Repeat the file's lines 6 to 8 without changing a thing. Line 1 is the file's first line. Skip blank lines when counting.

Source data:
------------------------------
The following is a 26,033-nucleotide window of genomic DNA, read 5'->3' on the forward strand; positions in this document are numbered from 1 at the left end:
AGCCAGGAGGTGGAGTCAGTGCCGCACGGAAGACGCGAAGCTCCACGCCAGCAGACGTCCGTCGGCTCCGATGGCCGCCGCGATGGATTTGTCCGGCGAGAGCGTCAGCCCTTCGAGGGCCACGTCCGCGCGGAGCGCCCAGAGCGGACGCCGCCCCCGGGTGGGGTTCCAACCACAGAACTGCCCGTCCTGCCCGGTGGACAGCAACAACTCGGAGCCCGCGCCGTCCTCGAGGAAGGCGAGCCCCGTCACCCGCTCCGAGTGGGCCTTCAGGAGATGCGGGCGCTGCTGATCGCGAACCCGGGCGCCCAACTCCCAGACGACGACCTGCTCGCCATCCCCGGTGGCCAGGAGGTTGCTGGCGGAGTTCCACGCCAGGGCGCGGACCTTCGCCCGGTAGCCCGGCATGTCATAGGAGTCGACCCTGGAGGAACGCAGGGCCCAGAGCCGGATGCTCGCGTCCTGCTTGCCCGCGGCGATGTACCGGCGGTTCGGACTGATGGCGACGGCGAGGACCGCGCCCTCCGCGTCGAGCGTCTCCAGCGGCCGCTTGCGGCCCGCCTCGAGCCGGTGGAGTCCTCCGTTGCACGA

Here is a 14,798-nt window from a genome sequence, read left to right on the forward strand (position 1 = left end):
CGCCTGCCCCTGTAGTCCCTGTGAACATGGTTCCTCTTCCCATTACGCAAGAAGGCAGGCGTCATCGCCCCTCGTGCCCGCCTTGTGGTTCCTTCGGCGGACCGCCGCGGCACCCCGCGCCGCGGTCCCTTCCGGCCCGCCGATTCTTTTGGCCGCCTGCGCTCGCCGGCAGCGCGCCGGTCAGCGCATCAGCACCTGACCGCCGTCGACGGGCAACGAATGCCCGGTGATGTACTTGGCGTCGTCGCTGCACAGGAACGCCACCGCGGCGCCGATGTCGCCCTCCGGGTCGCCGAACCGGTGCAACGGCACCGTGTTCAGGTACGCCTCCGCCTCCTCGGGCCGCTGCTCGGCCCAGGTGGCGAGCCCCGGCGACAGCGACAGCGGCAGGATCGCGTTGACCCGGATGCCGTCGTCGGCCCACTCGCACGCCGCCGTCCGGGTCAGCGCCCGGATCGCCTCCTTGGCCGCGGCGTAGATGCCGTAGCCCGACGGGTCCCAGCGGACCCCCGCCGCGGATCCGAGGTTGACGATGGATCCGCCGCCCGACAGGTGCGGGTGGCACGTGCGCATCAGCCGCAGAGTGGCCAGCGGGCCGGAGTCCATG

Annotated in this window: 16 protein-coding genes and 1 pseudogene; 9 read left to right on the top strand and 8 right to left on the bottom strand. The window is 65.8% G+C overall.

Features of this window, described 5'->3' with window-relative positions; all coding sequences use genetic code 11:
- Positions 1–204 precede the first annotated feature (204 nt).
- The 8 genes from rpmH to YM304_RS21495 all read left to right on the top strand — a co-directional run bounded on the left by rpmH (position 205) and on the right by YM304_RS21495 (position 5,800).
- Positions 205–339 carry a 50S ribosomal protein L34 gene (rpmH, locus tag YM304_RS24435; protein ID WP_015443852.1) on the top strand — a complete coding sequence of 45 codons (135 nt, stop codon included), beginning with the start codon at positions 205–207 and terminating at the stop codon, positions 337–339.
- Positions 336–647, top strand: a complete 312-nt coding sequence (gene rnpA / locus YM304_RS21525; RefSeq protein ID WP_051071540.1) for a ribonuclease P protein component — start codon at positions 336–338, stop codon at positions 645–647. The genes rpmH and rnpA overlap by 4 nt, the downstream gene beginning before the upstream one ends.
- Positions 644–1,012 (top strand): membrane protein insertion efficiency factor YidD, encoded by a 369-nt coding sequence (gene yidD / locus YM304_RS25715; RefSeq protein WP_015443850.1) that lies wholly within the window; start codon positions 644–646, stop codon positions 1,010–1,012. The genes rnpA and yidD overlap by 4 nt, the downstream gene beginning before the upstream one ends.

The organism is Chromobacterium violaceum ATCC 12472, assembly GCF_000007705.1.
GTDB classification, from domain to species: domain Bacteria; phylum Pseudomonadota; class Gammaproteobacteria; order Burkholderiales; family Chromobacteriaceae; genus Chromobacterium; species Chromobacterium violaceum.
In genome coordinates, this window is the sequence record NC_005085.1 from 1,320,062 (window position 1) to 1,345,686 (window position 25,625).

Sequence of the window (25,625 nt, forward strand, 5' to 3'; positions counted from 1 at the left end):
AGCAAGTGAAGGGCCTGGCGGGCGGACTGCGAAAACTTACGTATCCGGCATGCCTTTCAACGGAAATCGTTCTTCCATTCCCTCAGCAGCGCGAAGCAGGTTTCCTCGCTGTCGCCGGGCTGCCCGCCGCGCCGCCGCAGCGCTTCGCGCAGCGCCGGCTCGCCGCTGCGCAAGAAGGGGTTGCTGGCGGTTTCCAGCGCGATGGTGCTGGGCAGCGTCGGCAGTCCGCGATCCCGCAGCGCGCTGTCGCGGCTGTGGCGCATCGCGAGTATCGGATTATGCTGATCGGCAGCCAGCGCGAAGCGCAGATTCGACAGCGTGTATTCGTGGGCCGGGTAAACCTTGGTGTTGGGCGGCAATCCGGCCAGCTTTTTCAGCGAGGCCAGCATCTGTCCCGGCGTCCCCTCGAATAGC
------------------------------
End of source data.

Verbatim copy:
Features of this window, described 5'->3' with window-relative positions; all coding sequences use genetic code 11:
- Positions 1–204 precede the first annotated feature (204 nt).
- The 8 genes from rpmH to YM304_RS21495 all read left to right on the top strand — a co-directional run bounded on the left by rpmH (position 205) and on the right by YM304_RS21495 (position 5,800).